Judicial system objectives

The objective of criminal policy is to reduce crime and increase public security. The objective of the judicial system is to ensure the rule of law and legal security for individuals. The ‘rule of law’ means that the administration of justice and other exercise of public authority must be predictable and consistent, and must be conducted to a high standard. ‘Legal security’ means that private individuals and other legal entities must be protected from criminal attacks on life, health, freedom, integrity and property.

It is important to redouble our efforts to prevent crime and increase security, not least in socially vulnerable areas. Creating a secure society requires an active and inclusive welfare policy coupled with strategic and determined crime prevention and law enforcement efforts. The justice system, as well as legislation, needs to be adapted to the changing social conditions. For the Government, it is crucial that more crimes are prevented and more crimes are solved. This applies to both everyday crime and crime that poses a threat to our democratic society, such as organised crime, terrorism and hate crime.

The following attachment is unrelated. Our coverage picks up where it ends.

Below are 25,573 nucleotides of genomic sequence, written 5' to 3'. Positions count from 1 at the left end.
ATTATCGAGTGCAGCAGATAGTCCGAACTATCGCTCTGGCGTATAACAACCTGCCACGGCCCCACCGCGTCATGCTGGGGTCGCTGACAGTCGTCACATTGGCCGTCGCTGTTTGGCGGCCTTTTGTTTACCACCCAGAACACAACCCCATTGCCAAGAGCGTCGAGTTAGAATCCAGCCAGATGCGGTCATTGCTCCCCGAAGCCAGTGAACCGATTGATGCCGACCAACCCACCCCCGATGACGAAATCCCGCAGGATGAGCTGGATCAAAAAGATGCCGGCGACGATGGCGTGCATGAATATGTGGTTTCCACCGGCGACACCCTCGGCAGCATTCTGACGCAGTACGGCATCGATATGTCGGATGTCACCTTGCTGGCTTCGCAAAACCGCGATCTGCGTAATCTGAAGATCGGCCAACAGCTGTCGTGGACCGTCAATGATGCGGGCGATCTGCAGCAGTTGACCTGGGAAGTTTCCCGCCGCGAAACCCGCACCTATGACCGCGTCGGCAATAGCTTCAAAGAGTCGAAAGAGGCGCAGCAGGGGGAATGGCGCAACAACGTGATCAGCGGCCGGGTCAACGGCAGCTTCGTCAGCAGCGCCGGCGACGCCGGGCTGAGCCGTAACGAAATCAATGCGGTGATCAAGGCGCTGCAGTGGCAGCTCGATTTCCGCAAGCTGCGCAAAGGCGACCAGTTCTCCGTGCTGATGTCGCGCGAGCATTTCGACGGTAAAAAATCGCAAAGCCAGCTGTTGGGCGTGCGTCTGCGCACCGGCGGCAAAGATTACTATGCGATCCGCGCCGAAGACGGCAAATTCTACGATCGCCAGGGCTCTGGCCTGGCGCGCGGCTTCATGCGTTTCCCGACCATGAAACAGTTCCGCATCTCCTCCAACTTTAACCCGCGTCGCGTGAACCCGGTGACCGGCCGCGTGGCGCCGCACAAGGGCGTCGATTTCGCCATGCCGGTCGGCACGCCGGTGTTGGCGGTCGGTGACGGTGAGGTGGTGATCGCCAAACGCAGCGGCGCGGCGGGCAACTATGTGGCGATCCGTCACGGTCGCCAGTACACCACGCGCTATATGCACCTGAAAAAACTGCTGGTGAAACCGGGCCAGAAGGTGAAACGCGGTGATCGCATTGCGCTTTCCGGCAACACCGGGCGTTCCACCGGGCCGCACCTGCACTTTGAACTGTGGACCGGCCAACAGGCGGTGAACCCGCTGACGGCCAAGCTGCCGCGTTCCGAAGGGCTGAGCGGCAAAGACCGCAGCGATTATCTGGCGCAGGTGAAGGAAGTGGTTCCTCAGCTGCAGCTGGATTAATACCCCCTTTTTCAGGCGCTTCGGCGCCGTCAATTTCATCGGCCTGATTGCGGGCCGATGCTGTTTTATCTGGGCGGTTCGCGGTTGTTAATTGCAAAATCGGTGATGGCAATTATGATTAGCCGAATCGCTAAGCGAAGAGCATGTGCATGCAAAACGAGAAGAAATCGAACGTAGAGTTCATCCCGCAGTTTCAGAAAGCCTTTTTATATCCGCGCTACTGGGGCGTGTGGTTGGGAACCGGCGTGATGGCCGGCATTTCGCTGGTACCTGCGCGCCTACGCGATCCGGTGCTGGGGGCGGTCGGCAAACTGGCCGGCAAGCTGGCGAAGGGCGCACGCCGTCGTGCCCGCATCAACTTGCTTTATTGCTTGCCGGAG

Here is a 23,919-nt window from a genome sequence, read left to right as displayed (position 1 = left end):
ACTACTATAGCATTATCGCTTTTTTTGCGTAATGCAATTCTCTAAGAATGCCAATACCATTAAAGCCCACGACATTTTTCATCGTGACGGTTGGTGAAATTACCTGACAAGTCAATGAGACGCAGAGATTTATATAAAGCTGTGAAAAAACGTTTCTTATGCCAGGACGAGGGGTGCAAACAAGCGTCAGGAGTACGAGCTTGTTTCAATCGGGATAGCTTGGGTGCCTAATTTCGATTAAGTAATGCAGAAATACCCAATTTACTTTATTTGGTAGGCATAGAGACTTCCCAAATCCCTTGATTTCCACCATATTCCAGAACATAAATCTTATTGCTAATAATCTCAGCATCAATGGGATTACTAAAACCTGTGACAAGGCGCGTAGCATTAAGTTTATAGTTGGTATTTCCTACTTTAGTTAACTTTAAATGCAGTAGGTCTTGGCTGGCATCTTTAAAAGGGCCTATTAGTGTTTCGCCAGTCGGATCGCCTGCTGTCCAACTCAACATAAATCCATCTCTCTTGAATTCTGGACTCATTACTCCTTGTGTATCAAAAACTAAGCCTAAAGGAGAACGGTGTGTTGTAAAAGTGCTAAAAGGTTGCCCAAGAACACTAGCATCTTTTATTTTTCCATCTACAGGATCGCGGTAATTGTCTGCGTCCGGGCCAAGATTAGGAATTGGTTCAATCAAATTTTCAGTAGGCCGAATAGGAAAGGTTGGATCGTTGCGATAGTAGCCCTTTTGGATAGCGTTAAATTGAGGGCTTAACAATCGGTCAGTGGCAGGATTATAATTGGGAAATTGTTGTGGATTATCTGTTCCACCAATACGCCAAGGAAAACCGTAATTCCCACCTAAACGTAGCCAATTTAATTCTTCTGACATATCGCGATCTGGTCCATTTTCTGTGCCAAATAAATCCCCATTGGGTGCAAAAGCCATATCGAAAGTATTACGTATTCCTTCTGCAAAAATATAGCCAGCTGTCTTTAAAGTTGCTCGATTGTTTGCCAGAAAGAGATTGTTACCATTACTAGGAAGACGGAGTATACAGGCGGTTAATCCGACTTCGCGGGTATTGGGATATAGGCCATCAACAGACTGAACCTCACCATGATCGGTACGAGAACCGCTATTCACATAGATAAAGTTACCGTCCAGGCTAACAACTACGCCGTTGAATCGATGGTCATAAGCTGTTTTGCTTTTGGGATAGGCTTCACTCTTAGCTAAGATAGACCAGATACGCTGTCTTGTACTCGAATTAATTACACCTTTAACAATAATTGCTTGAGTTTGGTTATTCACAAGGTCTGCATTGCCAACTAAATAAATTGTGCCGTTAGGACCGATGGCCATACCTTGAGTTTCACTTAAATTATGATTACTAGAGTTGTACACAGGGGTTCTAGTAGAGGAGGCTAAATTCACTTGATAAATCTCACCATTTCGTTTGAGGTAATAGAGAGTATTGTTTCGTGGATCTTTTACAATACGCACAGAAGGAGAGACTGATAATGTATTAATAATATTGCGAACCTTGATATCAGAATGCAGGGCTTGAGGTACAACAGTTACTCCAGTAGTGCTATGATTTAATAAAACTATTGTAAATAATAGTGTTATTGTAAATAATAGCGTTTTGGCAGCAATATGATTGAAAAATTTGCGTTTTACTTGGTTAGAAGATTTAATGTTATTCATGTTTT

The insecurity experienced by women is much greater than that of men. There are also differences in men's and women's vulnerability to crime and crimes committed by men and women. The Government is giving high priority to efforts to create a more gender-equal society and is continuing efforts to achieve its special gender equality objectives (Govt Bill 2015/16:1).

Being able to live a secure crime-free life must not depend on which area or which part of the country you live in, or who you are. The Government is undertaking broad and long-term measures to build a stronger society, in which the justice system and other actors together take responsibility for creating safer and more secure societies.